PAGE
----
Blessings and Curses: Parent-Child Relationships

Mother With Grown Up Daughter And SonScaredy-cat! Chicken! I don’t tend to be a fearful person, other than a perfectly rational fear of snakes, but one of my greatest fears is I will not have a close parent-child relationship after my children transition to adulthood.

My relationship with my parents is surface at best. I have friends who are close to their parents. Talk all the time. Every day. Visit regularly.

Not our family. Phone calls? Once or twice a month. Visits—usually holidays or birthdays.

And it scares me to death.

I don’t want this kind of relationship with my adult children. Yet, even now, I’m walking the fine line of giving them space and keeping the relationship healthy and strong.

God recently showed me a factor at the heart of our parent-child relational issues. I was attending a conference focused on healing and hearing from God. The focus for that particular session was generational curses. I listed several: divorce, alcoholism. What God revealed was a history of poor parent-child relationships on both sides of my family.

The root: A lack of respect.

We’re familiar with the verse, “ ‘Honor your father and your mother’—which is the first commandment with a promise—’that it may go well with you and that you may enjoy long life in the earth.’ ”(Ephesians 6: 2-3 NIV)

A command with a promise and a blessing.

The next morning, God showed me the flip side. “ ‘Cursed is the man who dishonors his father or mother.’” (Deuteronomy 27:17a NIV)

My thoughts ran back to the countless times I had vented frustration over a parent to a sibling, recounted their faults or mistakes, or went into a visit defensive and expecting the worst. I left the conference committed to breaking the curse and its pattern. Today finds me praying before a visit, not engaging in the “rag on Mom” conversation, and keeping my mouth shut more. I want to model the grace I want my kids to have with me. I’m trying to make grandparent visits positive so my kids don’t roll their eyes and sigh when it’s my turn to visit them. My parents made lots of mistakes, but so have I.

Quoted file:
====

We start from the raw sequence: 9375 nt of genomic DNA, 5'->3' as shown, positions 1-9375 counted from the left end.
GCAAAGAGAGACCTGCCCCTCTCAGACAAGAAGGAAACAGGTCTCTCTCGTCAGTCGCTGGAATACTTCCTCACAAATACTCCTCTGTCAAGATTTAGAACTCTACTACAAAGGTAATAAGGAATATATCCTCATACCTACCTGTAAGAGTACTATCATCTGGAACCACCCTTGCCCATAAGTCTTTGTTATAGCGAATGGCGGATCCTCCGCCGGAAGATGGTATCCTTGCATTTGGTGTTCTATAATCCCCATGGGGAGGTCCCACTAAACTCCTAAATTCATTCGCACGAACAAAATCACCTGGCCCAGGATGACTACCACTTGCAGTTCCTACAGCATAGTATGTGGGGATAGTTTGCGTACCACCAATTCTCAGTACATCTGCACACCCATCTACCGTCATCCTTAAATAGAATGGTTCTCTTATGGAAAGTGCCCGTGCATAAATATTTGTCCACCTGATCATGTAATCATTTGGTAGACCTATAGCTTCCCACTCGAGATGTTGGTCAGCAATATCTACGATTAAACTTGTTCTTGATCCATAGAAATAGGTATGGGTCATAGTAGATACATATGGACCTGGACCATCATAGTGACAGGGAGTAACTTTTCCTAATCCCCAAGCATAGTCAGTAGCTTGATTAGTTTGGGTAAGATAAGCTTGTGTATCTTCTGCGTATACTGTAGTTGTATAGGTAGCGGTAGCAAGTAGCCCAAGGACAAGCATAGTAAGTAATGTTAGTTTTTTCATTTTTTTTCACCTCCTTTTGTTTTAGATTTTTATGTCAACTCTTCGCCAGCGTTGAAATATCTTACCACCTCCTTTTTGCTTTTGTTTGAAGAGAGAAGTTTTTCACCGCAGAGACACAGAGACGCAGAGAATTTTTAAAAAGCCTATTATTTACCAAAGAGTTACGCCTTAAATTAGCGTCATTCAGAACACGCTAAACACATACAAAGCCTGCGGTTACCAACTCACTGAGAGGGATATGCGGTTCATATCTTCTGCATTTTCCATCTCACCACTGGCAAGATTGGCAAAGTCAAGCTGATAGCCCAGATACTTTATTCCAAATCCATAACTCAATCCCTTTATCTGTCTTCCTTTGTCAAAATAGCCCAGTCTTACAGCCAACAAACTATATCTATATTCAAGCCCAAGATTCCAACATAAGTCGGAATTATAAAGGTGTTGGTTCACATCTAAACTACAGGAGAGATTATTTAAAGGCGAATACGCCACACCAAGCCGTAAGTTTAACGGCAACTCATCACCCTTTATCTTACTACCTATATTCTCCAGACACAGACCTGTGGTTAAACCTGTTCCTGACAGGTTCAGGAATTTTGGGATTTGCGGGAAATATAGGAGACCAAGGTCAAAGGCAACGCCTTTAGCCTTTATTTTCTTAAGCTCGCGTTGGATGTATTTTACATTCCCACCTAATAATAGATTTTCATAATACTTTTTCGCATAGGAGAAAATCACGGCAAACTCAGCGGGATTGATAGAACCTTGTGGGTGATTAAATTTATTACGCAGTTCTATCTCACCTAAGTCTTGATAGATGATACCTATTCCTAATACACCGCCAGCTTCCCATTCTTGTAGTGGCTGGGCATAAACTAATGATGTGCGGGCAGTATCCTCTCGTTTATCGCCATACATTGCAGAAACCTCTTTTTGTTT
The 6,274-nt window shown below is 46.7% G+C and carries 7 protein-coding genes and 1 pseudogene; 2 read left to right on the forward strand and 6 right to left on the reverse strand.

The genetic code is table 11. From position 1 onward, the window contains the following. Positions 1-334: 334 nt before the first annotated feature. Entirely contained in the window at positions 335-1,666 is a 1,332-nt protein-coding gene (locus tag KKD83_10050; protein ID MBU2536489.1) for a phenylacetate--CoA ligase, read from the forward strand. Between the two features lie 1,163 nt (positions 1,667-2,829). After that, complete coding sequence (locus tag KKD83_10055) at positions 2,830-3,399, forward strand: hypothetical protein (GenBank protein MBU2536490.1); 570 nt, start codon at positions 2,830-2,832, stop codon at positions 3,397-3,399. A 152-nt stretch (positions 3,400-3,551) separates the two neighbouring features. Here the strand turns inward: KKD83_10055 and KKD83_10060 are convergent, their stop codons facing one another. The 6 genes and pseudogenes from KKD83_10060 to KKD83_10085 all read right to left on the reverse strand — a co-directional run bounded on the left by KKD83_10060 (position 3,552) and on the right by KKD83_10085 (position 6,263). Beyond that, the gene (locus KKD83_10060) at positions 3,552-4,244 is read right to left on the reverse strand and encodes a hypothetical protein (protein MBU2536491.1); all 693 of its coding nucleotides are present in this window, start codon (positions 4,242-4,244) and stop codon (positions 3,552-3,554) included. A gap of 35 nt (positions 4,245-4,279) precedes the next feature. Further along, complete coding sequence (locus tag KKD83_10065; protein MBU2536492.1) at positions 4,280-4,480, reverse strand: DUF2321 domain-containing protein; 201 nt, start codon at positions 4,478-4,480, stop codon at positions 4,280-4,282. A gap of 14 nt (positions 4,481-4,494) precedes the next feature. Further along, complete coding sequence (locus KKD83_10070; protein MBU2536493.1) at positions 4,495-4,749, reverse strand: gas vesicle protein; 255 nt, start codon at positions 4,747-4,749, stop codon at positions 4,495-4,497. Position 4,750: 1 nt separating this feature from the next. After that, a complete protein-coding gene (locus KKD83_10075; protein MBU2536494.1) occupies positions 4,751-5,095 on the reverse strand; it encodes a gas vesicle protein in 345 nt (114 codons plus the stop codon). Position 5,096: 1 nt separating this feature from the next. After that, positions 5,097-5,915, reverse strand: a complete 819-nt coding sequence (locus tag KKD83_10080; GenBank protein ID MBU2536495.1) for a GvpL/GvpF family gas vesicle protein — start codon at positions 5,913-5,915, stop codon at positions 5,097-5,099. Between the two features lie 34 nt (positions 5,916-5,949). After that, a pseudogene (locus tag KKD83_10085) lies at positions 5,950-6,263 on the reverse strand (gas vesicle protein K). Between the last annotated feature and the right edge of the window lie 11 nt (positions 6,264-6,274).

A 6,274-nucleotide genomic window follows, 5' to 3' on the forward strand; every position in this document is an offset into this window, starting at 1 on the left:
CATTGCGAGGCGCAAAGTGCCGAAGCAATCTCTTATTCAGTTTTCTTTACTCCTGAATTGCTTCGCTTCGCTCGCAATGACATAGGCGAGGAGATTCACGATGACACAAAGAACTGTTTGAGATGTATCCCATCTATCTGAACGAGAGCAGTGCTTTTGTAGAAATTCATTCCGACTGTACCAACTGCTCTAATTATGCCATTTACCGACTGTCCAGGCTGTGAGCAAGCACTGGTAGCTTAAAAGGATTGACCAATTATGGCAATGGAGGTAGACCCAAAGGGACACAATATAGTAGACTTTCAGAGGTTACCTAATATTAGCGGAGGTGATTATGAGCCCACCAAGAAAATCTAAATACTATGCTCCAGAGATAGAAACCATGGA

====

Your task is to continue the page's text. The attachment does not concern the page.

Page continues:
Change starts with me.

Questions:

Is having respect for your parents an issue?

If not, what was done well in your home to create healthy relationships?

If so, what was done poorly and what can you learn from it?

Kids, do your friends show respect to their parents? Why or why not?

Tweetables:

What God revealed was a history of poor relationships between parents and children on both sides of my family. The root: A lack of respect. Click to tweet.

“ ‘Cursed is the man who dishonors his father or mother.’” (Deuteronomy 27:17a NIV) Click to tweet.

Change starts with me. Click to tweet.

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